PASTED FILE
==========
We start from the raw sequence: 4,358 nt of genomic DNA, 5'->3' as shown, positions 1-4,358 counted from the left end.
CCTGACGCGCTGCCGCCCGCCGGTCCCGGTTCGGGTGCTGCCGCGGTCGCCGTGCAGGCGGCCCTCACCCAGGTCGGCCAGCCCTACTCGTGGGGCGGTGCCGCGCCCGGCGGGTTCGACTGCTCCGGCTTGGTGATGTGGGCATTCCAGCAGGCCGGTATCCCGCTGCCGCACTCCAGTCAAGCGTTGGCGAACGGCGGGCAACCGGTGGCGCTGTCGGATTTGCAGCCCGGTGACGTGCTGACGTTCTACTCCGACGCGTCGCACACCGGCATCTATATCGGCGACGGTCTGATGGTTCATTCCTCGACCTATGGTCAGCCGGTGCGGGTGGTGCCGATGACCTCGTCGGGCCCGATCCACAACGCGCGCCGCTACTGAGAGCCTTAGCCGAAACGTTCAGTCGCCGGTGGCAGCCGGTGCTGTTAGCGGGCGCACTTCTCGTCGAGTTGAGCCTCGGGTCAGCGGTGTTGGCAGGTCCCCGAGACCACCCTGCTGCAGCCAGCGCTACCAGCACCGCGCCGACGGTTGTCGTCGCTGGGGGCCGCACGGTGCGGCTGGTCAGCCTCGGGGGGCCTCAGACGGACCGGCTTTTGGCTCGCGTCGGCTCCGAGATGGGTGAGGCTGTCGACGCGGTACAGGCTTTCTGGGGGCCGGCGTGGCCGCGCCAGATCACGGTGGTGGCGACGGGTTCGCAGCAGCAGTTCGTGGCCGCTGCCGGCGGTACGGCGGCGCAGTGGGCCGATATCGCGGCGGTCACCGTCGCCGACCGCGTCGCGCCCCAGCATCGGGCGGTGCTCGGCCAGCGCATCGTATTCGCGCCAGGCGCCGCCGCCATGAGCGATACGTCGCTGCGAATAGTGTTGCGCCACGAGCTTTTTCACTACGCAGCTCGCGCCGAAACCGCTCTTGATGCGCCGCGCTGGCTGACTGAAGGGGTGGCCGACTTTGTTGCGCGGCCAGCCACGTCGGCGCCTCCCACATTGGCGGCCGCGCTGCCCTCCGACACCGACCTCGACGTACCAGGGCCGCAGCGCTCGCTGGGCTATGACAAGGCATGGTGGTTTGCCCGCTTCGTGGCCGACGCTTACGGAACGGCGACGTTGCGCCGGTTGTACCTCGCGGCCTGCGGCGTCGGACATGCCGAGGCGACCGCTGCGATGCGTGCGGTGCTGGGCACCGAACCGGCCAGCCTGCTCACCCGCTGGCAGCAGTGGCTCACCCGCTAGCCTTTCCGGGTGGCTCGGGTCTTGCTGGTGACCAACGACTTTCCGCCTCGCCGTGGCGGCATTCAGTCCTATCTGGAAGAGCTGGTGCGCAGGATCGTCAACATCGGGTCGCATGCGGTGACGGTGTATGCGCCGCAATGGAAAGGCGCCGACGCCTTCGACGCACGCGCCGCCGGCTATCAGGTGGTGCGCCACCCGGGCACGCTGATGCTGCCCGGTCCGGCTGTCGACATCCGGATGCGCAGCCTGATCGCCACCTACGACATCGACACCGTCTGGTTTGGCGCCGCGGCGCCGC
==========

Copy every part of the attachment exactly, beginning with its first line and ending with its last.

We start from the raw sequence: 4,358 nt of genomic DNA, 5'->3' as shown, positions 1-4,358 counted from the left end.
CCTGACGCGCTGCCGCCCGCCGGTCCCGGTTCGGGTGCTGCCGCGGTCGCCGTGCAGGCGGCCCTCACCCAGGTCGGCCAGCCCTACTCGTGGGGCGGTGCCGCGCCCGGCGGGTTCGACTGCTCCGGCTTGGTGATGTGGGCATTCCAGCAGGCCGGTATCCCGCTGCCGCACTCCAGTCAAGCGTTGGCGAACGGCGGGCAACCGGTGGCGCTGTCGGATTTGCAGCCCGGTGACGTGCTGACGTTCTACTCCGACGCGTCGCACACCGGCATCTATATCGGCGACGGTCTGATGGTTCATTCCTCGACCTATGGTCAGCCGGTGCGGGTGGTGCCGATGACCTCGTCGGGCCCGATCCACAACGCGCGCCGCTACTGAGAGCCTTAGCCGAAACGTTCAGTCGCCGGTGGCAGCCGGTGCTGTTAGCGGGCGCACTTCTCGTCGAGTTGAGCCTCGGGTCAGCGGTGTTGGCAGGTCCCCGAGACCACCCTGCTGCAGCCAGCGCTACCAGCACCGCGCCGACGGTTGTCGTCGCTGGGGGCCGCACGGTGCGGCTGGTCAGCCTCGGGGGGCCTCAGACGGACCGGCTTTTGGCTCGCGTCGGCTCCGAGATGGGTGAGGCTGTCGACGCGGTACAGGCTTTCTGGGGGCCGGCGTGGCCGCGCCAGATCACGGTGGTGGCGACGGGTTCGCAGCAGCAGTTCGTGGCCGCTGCCGGCGGTACGGCGGCGCAGTGGGCCGATATCGCGGCGGTCACCGTCGCCGACCGCGTCGCGCCCCAGCATCGGGCGGTGCTCGGCCAGCGCATCGTATTCGCGCCAGGCGCCGCCGCCATGAGCGATACGTCGCTGCGAATAGTGTTGCGCCACGAGCTTTTTCACTACGCAGCTCGCGCCGAAACCGCTCTTGATGCGCCGCGCTGGCTGACTGAAGGGGTGGCCGACTTTGTTGCGCGGCCAGCCACGTCGGCGCCTCCCACATTGGCGGCCGCGCTGCCCTCCGACACCGACCTCGACGTACCAGGGCCGCAGCGCTCGCTGGGCTATGACAAGGCATGGTGGTTTGCCCGCTTCGTGGCCGACGCTTACGGAACGGCGACGTTGCGCCGGTTGTACCTCGCGGCCTGCGGCGTCGGACATGCCGAGGCGACCGCTGCGATGCGTGCGGTGCTGGGCACCGAACCGGCCAGCCTGCTCACCCGCTGGCAGCAGTGGCTCACCCGCTAGCCTTTCCGGGTGGCTCGGGTCTTGCTGGTGACCAACGACTTTCCGCCTCGCCGTGGCGGCATTCAGTCCTATCTGGAAGAGCTGGTGCGCAGGATCGTCAACATCGGGTCGCATGCGGTGACGGTGTATGCGCCGCAATGGAAAGGCGCCGACGCCTTCGACGCACGCGCCGCCGGCTATCAGGTGGTGCGCCACCCGGGCACGCTGATGCTGCCCGGTCCGGCTGTCGACATCCGGATGCGCAGCCTGATCGCCACCTACGACATCGACACCGTCTGGTTTGGCGCCGCGGCGCCGC